Are wireless keyboards secure?

I was sitting here typing on my wireless keyboard wondering what I could write about and explore next; when, low and behold it hit me.  Are wireless keyboards secure? In other words, could another person intercept my keystrokes as I typed from my wireless keyboard?  If this is possible, this is not good.  In my case I am an internet junkie and my credit card numbers, usernames and passwords to all of my accounts, could be stolen. I know as an IT professional that wireless networking can be a security risk; so why not wireless keyboards.

Wireless Keyboard

During my research I soon found out quickly from an article at Enterprise Security Today, titled “Symantec Warns of of Wireless Keyboard Security Threat”, that a new form of attack aimed at users of wireless keyboards had been uncovered.

Excerpts from that article:

The warning follows the release of Keykeriki, an open-source “sniffer” project that allows users to remotely decode wireless transmissions.

The project was created by a site called “This open-source hardware and software project enables every person to verify the security level of their own keyboard transmissions, and/or demonstrate the sniffing attacks (for educational purpose only),” the site notes.

Symantec warned that, although the creator’s intentions appear honorable, making the software code and hardware schematics open to everyone means that criminals could use the software to eavesdrop on wireless keyboard inputs.       [ Source: Enterprise Security Today ]

I then came across excerpts and a YouTube video with Steve Gibson, Security Expert and Founder of (makers of the Spinrite hard drive data recovery software), being interviewed by Leo Laporte (from the “The Lab with Leo Laporte”) regarding “The Frightening Insecurity of Wireless Keyboards” (see excerpts and video below).

Having a keystroke logger installed on a computer is one of the worst things that can happen. But what it everything you type on your wireless keyboard can be easily intercepted by a neighbor or office worker?!!! It turns out, it probably can be.

Leo and I will examine and describe the incredibly weak “encryption” used on Microsoft’s 1000 and 2000 series (and probably other) wireless keyboards to show how easily that encryption can be broken to allow anyone within “radio range” to log everything typed.

If you Google: “wireless keyboard encryption” right now you’ll find a number of links to articles about the recent revelation of how simple Microsoft’s wireless keyboard encryption is. [ Source: The Lab with Leo Laporte ]


Lab With Leo Laporte

Needless to say, following my reviews of this information, I am considering going back to a wired keyboard; at least until the wireless keyboard manufacturers can responsibly demonstrate that the data being transmitted from my keyboard to the receiver is encrypted and is not at risk of being intercepted.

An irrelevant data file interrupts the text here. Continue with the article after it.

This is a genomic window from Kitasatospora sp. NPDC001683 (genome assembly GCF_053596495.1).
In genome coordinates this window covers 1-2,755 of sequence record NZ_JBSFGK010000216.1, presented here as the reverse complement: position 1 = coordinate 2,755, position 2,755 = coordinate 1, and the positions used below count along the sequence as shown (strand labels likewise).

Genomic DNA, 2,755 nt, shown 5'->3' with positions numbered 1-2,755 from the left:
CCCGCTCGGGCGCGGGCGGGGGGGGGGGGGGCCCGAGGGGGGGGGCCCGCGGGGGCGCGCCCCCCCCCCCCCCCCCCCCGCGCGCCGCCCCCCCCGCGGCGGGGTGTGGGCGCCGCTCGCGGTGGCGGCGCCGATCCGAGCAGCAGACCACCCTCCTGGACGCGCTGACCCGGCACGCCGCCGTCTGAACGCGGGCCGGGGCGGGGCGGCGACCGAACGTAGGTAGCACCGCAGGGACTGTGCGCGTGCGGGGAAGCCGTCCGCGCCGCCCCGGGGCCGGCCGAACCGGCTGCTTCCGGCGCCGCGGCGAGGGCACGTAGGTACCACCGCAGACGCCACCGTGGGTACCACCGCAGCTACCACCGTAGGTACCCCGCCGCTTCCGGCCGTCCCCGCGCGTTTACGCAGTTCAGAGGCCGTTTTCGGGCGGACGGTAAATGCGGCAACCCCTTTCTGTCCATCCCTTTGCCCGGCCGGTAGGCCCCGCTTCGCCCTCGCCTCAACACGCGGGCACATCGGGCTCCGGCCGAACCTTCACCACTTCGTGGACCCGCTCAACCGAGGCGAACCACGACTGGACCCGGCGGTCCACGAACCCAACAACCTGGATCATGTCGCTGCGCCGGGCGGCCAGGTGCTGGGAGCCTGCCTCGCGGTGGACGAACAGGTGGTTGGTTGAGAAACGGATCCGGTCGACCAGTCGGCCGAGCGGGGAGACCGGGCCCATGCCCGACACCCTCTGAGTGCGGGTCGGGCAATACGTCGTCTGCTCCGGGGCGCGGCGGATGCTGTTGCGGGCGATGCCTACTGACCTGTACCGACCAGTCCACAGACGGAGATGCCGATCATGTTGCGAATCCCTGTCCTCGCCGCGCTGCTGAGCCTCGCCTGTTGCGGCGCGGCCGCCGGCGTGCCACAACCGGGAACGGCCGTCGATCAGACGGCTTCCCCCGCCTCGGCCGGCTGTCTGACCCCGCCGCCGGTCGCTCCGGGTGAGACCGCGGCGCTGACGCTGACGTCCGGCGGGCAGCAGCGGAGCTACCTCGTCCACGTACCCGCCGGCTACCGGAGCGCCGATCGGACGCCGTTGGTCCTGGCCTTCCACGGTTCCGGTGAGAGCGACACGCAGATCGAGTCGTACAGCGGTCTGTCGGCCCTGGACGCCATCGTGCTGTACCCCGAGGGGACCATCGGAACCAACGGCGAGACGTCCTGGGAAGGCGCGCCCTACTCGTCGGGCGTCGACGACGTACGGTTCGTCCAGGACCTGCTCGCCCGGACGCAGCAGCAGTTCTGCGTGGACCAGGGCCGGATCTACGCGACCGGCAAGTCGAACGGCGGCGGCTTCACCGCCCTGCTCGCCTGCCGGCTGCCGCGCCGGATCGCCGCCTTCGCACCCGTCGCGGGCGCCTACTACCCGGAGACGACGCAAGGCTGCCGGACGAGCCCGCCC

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14 thoughts on “Are wireless keyboards secure?

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  1. Rick,

    I’m not sure you should worry too much. Attacks of this type are generally target specific. Someone needs to want the info you possess desperately to try this attack vector. Maybe in high level enterprise and government environments …….

    A little known attack vector is acoustic spying, in which wired keyboard key clicks and other keyboard sounds can be acoustically spied on, and used to determine what is being typed. A relatively simple application is available to do this.

    Why go to all this high tech trouble though, when a simple driveby download (the cause of 90% of current malware and spyware infections), can accomplish the same thing with almost no effort on the part of the cyber-criminal?

    We live in a “click crazy” world, which makes the cyber-criminals job a snap. No need for them to become a James Bond wanna-be.


  2. I applaud you for this thoughtful write up of yet one more security issue that people should at the very least be aware of. (Adding Steve & Leo is a very nice touch; I am a fan of TWiT.TV!)

    One factor to consider is range, which is rather limited, and I believe extends to the next room. So, this might be more a concern in a college dorm, hotel/motel, or airport lounge than in a residence.

    And Mr. Mullins makes an excellent point in his comment. Cyber-criminals operate on the low-hanging fruit principle as much as anyone else, and sadly their jobs are much too easy! Obsolete and unpatched browsers, operating systems, and software can be found on almost any machine — and exploited.
    The best defense is to keep all your software updated, and the best tool for that (IMHO) is to download and run Secunia’s Personal Software Inspector.

    Great article! Great food for thought! A tip of my geek hat to you, sir!


  3. TechPaul & Bill,

    I was actually excited to write this post because I knew if I went with this article I would get input from you both; and expert opinions at that… I learn something new everyday from you guys. This is like James Bond stuff or something the CIA would use to target a specific individual. It just hit me whether or not it is even possible to do this and it is.

    As always, I appreciate what you both have to say and I take it to heart!



  4. I enjoy the blog. I use an old wired external keyboard to the laptop. It cost me $3 at a yard sale.

    As an aside, “LO” is an Old English word expressing shock or surprise.

    In re: “[W]hen, low (sic) and behold it hit me.”


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